Hi, everyone. I’m Dr Kenny Lin. I am a family physician at Georgetown University Medical Center and I blog at Common Sense Family Doctor.
Kenneth W. Lin, MD, MPH
A few longtime patients in their 60s recently asked me whether there was anything new under the sun regarding prostate-specific antigen (PSA) screening.
From 2012 to 2018, the US Preventive Services Task Force (USPSTF) recommended against PSA-based screening in all men, but it subsequently endorsed individualized screening in those aged 55-69 years after a shared decision-making discussion. In a previous Medscape commentary, I expressed concern that PSA testing would again become commonplace and lead to greater harms than benefits. A retrospective cohort study published in JAMA Oncology is the first to document population-level changes in PSA testing resulting from the USPSTF recommendation change.
Researchers analyzed a large database of de-identified administrative claims from male beneficiaries aged 40-89 years who had continuous insurance coverage for at least 14 months and did not have a prostate cancer diagnosis. They evaluated PSA testing rates surrounding the April 2017 release of the USPSTF’s draft recommendation and the May 2018 publication of its final recommendation.
Overall, PSA testing rose by 12.5% between 2016 and 2019, with a proportionally higher relative increase in men aged 70-89 years (16.2%) than in men aged 40-54 years (10.1%) and 55-69 years (12.1%).
That PSA testing occurred more frequently in men aged 55-69 years is not surprising because the USPSTF and the American Urological Association both recommend shared decision-making for this age group. But the puzzling increase in testing men aged 40-54 years (for whom the USPSTF is silent) and men aged 70-89 years (for whom the USPSTF recommends not screening) suggests that US primary care physicians may have misinterpreted the 2018 recommendation change as signifying a more permissive stance toward PSA screening in general.
Granted, some experts have argued that prostate cancer screening discussions with average-risk men should begin at age 50, or perhaps even earlier. However, no data support screening men in their 70s and 80s, who are far more likely to experience overdiagnosis and complications from evaluation and treatment than are younger men.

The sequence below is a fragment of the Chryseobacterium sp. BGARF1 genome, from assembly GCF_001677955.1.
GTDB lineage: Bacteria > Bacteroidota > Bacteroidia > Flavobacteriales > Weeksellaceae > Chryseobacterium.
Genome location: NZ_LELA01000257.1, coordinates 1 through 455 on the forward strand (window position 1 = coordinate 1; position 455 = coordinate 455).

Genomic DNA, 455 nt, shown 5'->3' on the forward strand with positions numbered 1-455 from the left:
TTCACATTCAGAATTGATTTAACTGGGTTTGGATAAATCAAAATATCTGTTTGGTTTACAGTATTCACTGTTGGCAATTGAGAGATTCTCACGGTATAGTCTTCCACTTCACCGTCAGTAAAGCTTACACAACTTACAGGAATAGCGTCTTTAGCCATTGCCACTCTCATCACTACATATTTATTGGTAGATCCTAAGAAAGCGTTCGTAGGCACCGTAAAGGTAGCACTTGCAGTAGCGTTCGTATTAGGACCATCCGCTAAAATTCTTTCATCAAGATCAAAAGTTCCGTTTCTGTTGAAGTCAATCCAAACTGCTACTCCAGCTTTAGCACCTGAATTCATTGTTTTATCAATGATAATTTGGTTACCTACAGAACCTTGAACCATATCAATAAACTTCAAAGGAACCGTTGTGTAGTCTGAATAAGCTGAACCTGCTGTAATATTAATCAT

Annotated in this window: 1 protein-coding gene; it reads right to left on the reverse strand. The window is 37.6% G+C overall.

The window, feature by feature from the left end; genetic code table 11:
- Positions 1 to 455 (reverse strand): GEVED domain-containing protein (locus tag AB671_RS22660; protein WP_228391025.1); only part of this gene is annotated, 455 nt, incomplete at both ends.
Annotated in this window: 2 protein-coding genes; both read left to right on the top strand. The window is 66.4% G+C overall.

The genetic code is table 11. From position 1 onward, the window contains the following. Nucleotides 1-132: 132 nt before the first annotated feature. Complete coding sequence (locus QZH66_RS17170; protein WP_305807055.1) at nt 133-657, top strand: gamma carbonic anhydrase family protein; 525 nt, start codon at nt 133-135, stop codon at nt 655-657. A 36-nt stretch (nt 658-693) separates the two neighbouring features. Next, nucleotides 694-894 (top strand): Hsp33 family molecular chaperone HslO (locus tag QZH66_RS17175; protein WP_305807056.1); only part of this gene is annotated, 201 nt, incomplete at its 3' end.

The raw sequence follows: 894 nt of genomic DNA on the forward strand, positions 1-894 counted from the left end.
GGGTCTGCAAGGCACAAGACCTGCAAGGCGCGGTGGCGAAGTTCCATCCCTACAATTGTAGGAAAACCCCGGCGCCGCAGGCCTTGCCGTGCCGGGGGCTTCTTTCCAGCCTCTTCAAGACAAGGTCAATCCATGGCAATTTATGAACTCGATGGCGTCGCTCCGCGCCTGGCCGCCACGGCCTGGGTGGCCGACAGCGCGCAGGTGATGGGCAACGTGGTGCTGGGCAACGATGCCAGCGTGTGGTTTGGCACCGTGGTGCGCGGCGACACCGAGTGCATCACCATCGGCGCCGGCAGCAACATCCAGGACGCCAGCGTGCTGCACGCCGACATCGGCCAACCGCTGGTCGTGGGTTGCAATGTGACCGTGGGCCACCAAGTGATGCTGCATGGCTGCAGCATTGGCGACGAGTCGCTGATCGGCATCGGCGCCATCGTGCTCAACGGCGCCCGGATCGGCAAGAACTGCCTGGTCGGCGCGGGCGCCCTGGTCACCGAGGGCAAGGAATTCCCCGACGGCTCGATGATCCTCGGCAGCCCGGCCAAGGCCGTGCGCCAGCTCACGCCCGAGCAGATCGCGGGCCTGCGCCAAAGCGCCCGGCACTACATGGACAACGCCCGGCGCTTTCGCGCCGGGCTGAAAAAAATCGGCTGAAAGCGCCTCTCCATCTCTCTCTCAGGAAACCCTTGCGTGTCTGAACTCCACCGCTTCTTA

Urologists have made progress in minimizing diagnosis and treatment-related harms in the decade since the USPSTF first recommended against PSA-based screening. Strategies include the use of active surveillance in men with low-risk prostate cancer, multiparametric MRI for risk stratification and targeted biopsy, and the development of risk scores based on biomarkers. But PSA tests in men who, because of advanced age or comorbidities, cannot benefit from screening will only cause harm. We should be ordering fewer PSA tests, not more.
For patients aged 55-69 years, my discussions go something like this: We are still looking for a better screening test than the PSA. Not getting the test is a reasonable and rational decision. At best, the likelihood that it will prevent you from dying from prostate cancer in the next two decades is one in several hundred. False positives are common, but if you choose to be tested and get an abnormal result, most urologists are no longer as quick to biopsy as they were in the past. They might order an MRI or do other tests instead. If you are diagnosed with prostate cancer and choose to have surgery, you may live a little longer but you could also regret your decision later. What do you think now?
Kenny Lin, MD, MPH, teaches family medicine, preventive medicine, and health policy at Georgetown University School of Medicine. He is deputy editor of the journal American Family Physician.
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